Network of synthetic blood microvessels built

By Barbara Rodriguez

October 4, 2017

To sustain engineered organs, the ability to generate vascular systems similar to parts of the body’s own circulation will be critical.  

Synthetic vascular networks that mimic those in living things can now be engineered in a laboratory.

Researchers are reporting significant progress in generating a 3-dimensional network of blood vessels that can be grown and manipulated in a laboratory.  Building vascular support for stem-cell repaired tissues or replacement organs will be vital to such regenerative therapies.

In a scientific paper published today in Advanced Materials, Cole A. DeForest and his team discuss several advances in creating synthetic vascular networks. DeForest is an assistant professor of chemical engineering at the University of Washington and a member of UW Medicine’s  Institute for Stem Cell & Regenerative Medicine in Seattle.

Blood vessels sustain organ function.  The vascular system contains a vast transport complex of  larger veins and arteries and smaller capillaries. While researchers have made great strides in creating replacement organs and tissues, challenges remain in making networks of microvessels that can function within and alongside them.

DeForest explained how the researchers generated 3D synthetic microvessels using biomaterials that can be manipulated with pulsed laser light.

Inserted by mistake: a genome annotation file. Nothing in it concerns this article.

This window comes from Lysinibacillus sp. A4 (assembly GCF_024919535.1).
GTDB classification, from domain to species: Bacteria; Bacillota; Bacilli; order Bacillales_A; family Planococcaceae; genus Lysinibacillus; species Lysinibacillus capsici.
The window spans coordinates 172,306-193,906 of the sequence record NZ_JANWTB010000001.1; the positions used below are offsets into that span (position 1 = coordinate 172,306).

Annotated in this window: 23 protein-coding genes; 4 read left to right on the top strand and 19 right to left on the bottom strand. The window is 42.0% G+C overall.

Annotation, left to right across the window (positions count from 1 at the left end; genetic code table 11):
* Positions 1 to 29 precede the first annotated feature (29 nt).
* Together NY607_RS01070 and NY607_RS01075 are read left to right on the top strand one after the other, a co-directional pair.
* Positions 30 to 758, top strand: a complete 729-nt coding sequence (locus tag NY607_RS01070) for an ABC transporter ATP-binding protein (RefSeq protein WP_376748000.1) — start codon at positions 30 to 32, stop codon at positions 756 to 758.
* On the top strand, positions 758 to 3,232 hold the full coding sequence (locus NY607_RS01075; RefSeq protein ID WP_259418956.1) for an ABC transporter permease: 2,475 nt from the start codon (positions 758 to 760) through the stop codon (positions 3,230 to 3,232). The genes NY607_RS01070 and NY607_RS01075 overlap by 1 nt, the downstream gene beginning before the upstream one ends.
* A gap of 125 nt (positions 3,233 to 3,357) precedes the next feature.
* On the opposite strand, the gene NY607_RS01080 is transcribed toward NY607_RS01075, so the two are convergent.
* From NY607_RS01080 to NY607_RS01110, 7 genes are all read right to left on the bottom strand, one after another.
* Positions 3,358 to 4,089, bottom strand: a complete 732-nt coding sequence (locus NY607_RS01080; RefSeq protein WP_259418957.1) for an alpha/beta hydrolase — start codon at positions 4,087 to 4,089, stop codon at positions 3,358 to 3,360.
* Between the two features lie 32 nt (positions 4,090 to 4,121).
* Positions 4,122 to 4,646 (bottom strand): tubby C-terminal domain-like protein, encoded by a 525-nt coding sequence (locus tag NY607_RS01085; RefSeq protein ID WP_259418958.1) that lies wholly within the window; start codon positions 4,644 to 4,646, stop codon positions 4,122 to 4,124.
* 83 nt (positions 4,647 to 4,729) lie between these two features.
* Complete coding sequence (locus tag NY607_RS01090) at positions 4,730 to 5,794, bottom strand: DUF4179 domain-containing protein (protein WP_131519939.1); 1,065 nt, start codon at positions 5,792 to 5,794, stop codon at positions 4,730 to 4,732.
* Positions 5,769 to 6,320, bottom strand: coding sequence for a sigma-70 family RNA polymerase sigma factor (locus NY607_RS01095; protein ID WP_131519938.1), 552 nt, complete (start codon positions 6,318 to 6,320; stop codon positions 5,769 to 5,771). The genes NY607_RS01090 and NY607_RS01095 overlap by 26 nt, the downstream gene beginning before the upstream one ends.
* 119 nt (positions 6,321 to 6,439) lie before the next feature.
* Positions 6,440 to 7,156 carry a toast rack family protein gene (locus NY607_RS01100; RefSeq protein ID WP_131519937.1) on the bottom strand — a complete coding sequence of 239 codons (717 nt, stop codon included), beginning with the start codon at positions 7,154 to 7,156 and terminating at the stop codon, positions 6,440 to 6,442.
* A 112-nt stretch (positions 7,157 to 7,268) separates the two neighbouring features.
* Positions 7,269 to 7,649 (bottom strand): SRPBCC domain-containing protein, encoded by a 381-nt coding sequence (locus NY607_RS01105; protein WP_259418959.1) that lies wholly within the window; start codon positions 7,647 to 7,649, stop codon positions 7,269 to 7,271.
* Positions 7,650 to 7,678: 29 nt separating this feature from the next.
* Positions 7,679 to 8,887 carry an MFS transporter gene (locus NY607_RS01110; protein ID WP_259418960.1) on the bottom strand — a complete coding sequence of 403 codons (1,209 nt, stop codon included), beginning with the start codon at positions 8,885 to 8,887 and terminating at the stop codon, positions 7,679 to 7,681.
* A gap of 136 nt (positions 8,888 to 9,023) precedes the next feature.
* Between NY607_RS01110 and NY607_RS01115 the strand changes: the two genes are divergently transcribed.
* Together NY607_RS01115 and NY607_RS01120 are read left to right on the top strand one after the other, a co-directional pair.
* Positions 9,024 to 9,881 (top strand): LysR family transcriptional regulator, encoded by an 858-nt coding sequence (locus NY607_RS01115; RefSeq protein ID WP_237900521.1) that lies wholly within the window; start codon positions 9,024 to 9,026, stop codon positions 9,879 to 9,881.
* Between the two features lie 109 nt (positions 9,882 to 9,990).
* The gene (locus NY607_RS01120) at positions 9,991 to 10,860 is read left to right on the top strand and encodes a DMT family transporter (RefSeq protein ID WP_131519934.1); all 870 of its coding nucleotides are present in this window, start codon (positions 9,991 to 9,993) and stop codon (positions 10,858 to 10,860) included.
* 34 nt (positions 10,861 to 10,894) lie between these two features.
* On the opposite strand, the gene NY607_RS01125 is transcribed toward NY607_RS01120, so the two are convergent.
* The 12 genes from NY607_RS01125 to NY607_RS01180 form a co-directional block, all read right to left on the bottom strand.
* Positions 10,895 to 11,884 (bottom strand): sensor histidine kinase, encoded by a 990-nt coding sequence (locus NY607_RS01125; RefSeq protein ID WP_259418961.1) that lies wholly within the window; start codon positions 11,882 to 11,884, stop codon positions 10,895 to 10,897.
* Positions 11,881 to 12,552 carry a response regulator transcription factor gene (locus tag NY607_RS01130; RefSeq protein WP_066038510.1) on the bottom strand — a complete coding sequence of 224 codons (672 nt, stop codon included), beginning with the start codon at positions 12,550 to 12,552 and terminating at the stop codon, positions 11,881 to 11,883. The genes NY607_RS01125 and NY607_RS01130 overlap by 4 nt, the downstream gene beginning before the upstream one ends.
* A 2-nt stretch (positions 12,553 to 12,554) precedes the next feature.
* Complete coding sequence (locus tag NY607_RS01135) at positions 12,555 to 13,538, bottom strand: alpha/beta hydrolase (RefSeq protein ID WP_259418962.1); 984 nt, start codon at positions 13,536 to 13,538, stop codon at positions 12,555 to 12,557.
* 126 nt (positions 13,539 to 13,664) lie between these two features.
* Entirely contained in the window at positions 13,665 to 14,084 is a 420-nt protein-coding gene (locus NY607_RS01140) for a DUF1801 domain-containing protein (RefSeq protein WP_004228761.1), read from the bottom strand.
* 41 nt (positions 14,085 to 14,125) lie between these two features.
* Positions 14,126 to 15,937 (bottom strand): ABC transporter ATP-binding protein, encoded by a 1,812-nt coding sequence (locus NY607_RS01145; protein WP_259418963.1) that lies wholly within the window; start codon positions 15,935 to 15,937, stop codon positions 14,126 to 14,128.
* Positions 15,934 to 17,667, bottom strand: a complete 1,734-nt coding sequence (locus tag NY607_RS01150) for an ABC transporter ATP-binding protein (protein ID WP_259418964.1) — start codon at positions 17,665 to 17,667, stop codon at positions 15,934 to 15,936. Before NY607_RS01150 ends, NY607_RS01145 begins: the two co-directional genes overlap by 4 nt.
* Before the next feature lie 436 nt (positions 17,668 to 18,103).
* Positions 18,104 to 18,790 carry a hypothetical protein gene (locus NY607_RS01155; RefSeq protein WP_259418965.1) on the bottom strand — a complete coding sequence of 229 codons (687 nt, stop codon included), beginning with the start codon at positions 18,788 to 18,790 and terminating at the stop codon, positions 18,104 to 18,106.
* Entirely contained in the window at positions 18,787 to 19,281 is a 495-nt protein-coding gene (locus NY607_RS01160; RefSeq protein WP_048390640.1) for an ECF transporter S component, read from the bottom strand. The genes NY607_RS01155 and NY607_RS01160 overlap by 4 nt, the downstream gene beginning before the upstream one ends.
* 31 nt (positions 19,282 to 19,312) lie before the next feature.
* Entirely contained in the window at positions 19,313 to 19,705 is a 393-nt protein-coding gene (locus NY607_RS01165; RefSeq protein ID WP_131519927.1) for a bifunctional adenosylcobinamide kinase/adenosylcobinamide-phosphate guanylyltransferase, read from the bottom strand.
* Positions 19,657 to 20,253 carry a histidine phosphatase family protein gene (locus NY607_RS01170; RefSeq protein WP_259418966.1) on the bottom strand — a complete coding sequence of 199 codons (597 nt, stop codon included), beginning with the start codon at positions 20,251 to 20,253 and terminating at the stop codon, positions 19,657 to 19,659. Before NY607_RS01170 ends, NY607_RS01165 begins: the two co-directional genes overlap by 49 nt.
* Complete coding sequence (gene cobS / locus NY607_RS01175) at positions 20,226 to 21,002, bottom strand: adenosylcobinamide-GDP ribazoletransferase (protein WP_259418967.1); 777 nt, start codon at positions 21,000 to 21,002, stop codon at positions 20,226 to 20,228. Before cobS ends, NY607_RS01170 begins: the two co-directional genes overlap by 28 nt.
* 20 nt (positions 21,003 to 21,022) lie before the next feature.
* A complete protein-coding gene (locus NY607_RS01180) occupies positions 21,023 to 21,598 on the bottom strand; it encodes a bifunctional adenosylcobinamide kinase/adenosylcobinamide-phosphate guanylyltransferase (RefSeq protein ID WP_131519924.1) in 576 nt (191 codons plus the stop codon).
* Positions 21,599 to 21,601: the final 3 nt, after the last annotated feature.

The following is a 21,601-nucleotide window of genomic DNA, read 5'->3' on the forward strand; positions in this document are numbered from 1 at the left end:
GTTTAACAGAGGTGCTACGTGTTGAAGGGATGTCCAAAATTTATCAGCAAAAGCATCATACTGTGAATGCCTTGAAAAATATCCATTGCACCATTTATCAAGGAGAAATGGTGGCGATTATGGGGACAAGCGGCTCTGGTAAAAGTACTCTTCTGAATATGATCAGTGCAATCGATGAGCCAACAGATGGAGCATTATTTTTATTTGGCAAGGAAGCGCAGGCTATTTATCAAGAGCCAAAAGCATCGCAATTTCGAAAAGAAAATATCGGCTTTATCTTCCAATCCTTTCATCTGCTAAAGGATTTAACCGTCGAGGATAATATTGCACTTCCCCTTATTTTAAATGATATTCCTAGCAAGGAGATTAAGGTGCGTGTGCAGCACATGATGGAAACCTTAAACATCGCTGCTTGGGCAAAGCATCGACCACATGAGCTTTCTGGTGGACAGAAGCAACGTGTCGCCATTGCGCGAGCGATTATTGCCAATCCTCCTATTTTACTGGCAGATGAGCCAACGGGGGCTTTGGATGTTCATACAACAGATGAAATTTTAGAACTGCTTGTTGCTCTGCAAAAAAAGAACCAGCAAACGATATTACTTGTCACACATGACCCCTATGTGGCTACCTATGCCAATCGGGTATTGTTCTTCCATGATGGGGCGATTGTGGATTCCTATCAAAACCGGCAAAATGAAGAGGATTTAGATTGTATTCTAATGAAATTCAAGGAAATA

“Though vascular networks are required to support the metabolic demands of almost every tissue in the body, specifying vascularity within engineered tissues has proven exceptionally challenging,” said DeForest. “In this work, we have taken important steps in this regard by creating 3D multicellular vascularized tissues through material photodegradation.”

The manufactured vessels do not damage living cells, and can evolve over time.  They can mimic existing vascular networks and grow within developing tissue.

The vascular networks DeForest and his team are building will serve two major purposes. They will provide new methods for studying vascular disease and will advance the engineering of functional biological tissue for transplantation.

This work was supported by a University of Washington Faculty Startup Grant, a National Science Foundation CAREER Award, a University of Washington Bioengineering Cardiovascular Training Grant, and grants from the National Institutes of Health.